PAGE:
I was just able to quickly identify an infinite loop using profiling. For completeness, compile with -prof -fprof-auto, then run the program for enough time that the offending function should be apparent in the profiling stats. For example, I expected my program to complete in <1 second, so I let the profiler run for about 30 seconds, then killed my program with Ctrl+C. (Note: Profiling saves incremental results, so you can still get meaningful data even if you kill the program before it runs to completion. EDIT: Except when it doesn't.)

In the .prof file, I found the following block:

                                                 individual      inherited
COST CENTRE         MODULE     no.    entries   %time  %alloc   %time %alloc
primroot.\          Zq         764          3    10.3    13.8    99.5  100.0
 primroot.isGen     Zq         1080   50116042    5.3     6.9    89.2   86.2
  primroot.isGen.\  Zq         1087   50116042   43.4    51.7    83.8   79.3
   fromInteger      ZqBasic    1088          0   40.4    27.6    40.4   27.6

So there are 50 million entries to primroot.isGen, and the next most-called function had only 1024 calls. Additionally, 99.5% of runtime was spent computing primroot, which seems highly suspicious. I checked out that function and quickly found the error, a simple typo in my case: (`div` foo) instead of (div foo).

I think it's worth noting that GHC warnings wouldn't have caught this problem, nor -fbreak-on-exceptions. The code base is huge; trying to track down the problem by inserting debugging statements (of any sort) didn't get me anywhere. I was also unsuccessful using the GHCi debugger because the history was essentially non-existant, and HPC didn't reveal anything useful.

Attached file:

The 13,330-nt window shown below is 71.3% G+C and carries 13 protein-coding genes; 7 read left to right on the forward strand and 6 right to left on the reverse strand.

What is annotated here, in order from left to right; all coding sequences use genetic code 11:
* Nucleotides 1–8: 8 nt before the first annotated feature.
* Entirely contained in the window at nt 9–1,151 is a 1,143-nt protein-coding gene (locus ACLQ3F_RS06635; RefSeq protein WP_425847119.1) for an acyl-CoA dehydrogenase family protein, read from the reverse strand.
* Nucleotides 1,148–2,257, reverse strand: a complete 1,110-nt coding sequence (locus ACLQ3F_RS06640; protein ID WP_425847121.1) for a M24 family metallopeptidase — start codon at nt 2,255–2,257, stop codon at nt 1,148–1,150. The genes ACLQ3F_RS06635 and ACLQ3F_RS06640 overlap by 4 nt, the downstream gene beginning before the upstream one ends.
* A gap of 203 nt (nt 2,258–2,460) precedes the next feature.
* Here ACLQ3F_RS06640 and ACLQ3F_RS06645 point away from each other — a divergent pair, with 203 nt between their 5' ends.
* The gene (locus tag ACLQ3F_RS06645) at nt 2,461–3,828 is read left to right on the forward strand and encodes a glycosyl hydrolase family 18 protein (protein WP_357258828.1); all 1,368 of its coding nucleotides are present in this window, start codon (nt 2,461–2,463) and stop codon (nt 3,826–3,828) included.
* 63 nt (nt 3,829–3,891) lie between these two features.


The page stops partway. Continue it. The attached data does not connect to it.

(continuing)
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Having hacked quite a few lines of Haskell, I have to say that I never had much luck with debugging. It was always thorough revision of the code and refactoring that eventually helped me track down the problem. But granted, that's just anecdotal.

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Can't you use :back and :forward to visit your history/trace and figure out the evolution of your maps between the calls?

You should be able to spot the pattern that leads to the recursive loop.

--If it's too tricky, you might have reached the point where you write some code too intelligent for you to debug (or maybe too complicated and you should refactor it ^^)--

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This doesn't work if :history gives just a few breakpoints, or none at all. – Eric Apr 13 '14 at 18:54

I'm in the middle of a long debugging session for finding the cause of an infinite loop. I'm getting very close, and this is what helped me the most. Suppose your loop is caused by something like this:

x1 = f1 x2 y
x2 = f2 z x3
x3 = f3 y x1

So x1 depends on x2, which depends on x3, which depends on x1. BAD!

Sprinkle trace functions in the definitions of f1, f2, f3. Something like:

f1 x y | trace ("f1: ") False = undefined
f1 x y = ... -- definition of f1

f2 x y | trace ("f2: ") False = undefined
f2 x y = ... -- definition of f2

-- same for f3

Run your program to see which of these functions is called. The output might be something like


Then start showing some variables in the trace functions. For example, if you change the trace of f2 to

f2 x y | trace ("f2: x: " ++ show x) False = undefined

then the output will look something like:

f2: x: x_value

But if you then change the trace of f2 to

f2 x y | trace ("f2: x: " show x ++ " y: " ++ show y) False = undefined

Then the output will be


because the second argument of f2 can't be evaluated due to the circular dependence.

So you now know that one of functions in the infinite loop is f2 and that its second argument (but not its first) has a circular dependence.

Happy debugging!